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Did Kristof mistake trees for the aid debate forest?

SOPUDEP school
SOPUDEP school

The often debated topic of whether or not foreign aid has done good reappeared in this weekend’s column by Nick Kristof for the New York Times.

By featuring the story of one young girl’s struggle to go to school, Kristof shows that aid works. Even in Haiti.

Jonathan Katz, he reported from Haiti during the earthquake and cholera outbreak, says the argument has some major holes.

“When you consider these facts, it gets pretty difficult to argue that whatever is going on right now in Haiti—including aid—is working, and much harder to dispute the claim that “dedicated and ethical” or any other foreigners are doing harm,” wrote Katz for the Beacon Reader.

Haiti, the poorest nation in the western hemisphere, as an example of where critics make their attacks and where he sees hope. Kristof uses the example of a Haitian-led private school called the SOPUDEP school. A total of 836 pre-K through twelve students are served by the school. Many come from low-income families who cannot always pay for tuition.

Enter foreign aid (or Exhibit A, as Kristof might say).

The school founder Rea Dol happened to have made friends with a teacher from Los Altos school in California. The students went on and raised $200,000 for SOPUDEP and its students.  It all ties together with the story of a young girl named Darline who stopped going to her previous school due to high fees.

Thanks to SOPUDEP and its donors, Darline is back in school. The Haitian economy is outpacing the US, kidnappings are down, the infant mortality rate is down and the manufacturing industry is up.  Because of these gains, concludes Kristof, aid works.

“Now five other children living near Darline have trooped to the school to see if they, too, can get a free education. Dol is scrambling to find the money to make that happen — because anyone in this slum sees that the right kind of aid can, indeed, transform a child’s life,” concludes Kristof.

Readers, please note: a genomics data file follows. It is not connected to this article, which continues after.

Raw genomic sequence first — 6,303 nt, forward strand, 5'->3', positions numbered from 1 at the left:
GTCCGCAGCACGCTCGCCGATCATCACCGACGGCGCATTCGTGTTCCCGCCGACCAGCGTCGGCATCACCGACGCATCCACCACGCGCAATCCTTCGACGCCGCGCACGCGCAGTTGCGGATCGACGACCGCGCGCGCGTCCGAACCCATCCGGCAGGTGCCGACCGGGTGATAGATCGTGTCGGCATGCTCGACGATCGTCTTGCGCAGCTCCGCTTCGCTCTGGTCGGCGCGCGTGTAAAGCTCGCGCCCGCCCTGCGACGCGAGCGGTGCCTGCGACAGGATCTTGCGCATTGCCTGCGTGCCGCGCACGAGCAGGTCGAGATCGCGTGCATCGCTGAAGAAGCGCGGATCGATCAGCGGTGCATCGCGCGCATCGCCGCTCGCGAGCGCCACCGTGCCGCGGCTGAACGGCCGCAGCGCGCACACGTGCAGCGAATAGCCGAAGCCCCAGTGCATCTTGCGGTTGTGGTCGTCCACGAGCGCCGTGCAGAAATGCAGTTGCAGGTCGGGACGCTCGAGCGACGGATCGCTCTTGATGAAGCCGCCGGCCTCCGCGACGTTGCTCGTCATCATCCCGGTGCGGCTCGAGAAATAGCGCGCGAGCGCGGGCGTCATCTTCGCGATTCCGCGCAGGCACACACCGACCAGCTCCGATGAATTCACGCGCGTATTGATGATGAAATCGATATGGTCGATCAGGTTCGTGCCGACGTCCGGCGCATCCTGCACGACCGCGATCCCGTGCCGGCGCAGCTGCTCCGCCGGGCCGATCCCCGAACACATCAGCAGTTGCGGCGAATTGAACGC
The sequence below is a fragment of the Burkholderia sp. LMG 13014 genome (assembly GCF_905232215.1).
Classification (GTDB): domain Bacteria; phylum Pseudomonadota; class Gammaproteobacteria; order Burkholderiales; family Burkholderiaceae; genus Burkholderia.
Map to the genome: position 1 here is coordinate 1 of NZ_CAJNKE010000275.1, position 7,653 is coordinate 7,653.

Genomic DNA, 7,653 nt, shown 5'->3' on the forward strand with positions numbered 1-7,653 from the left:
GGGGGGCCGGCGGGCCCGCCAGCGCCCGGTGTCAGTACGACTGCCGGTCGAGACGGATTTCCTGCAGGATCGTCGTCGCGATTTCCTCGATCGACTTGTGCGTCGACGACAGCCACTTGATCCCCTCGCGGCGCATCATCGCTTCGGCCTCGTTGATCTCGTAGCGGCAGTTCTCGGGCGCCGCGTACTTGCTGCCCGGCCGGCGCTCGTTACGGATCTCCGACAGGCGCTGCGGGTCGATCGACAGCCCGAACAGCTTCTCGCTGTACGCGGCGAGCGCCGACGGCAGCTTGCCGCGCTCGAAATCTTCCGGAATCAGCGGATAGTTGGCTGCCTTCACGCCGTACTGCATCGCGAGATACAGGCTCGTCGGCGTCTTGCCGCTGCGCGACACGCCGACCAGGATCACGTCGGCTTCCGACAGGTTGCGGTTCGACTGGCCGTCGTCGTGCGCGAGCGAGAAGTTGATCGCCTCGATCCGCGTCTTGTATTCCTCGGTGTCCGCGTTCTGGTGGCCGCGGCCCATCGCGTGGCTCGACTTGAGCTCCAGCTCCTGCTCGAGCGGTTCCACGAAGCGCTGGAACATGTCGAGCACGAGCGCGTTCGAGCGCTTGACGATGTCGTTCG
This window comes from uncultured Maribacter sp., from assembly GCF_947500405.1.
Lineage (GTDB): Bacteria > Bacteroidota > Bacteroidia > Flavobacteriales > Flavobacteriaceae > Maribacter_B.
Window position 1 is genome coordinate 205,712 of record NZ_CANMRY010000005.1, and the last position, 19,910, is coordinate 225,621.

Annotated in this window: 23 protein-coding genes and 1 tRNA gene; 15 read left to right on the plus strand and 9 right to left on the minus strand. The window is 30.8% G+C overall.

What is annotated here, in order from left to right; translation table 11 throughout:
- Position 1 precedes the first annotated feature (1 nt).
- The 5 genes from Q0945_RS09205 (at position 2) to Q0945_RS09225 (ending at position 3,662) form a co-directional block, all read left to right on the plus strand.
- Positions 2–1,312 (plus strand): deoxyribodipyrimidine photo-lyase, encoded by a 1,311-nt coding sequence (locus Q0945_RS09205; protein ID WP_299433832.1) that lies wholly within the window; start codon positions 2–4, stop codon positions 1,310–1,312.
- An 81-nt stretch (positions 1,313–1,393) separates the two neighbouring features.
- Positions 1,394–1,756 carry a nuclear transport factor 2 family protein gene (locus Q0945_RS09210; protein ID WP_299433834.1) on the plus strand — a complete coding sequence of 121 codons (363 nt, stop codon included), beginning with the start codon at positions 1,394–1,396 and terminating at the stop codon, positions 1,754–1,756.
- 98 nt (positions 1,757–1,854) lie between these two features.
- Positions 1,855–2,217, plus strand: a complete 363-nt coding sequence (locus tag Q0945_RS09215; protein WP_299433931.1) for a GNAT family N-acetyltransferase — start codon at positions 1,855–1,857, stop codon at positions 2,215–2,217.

The story sounds nice, if the assertions made by Kristof are taken as fact. Katz says that is simply not the case.

Haiti’s economy has gone up and down the past few years, but comparing just about any economy against the anemic growth of the US over the past four years is not all that useful. A closer look at issues like child mortality and even the state of education in Haiti reveal that things are far from good.

The biggest stretch by Kristof is the link between the improvements and aid. Aid going into Haiti at a time when things are getting better does not necessarily mean that aid made things better. In fact, it is just as possible that aid slowed down progress.

Readers of the Kristof column may come away thinking that the majority of the debate regarding aid is over whether it works. That is simply not the case. Some do assail aid on principal, but the real debate is over how to use it effectively.

“In policy circles, the argument isn’t so much over whether we should give some aid or none at all to countries…but over what form that aid should take, and how to make sure those who provide it are held accountable for its results,” writes Katz.

The reason why Haiti has come under scrutiny is because of the lack of accountability and evidence provided by donors. It applies as much to the story of Darline as it does to the entire Haitian education system. There is no information about the teachers, the curriculum, or the quality of education provided by SOPUDEP, points out Katz.

Getting a girl into school is a good thing and something that can be attributed to aid in the case of Darline. Whether or not she is better off in the long term is a question that should be answered.


About Author

Tom Murphy

Tom Murphy is a New Hampshire-based reporter for Humanosphere. Before joining Humanosphere, Tom founded and edited the aid blog A View From the Cave. His work has appeared in Foreign Policy, the Huffington Post, the Guardian, GlobalPost and Christian Science Monitor. He tweets at @viewfromthecave. Contact him at tmurphy[at]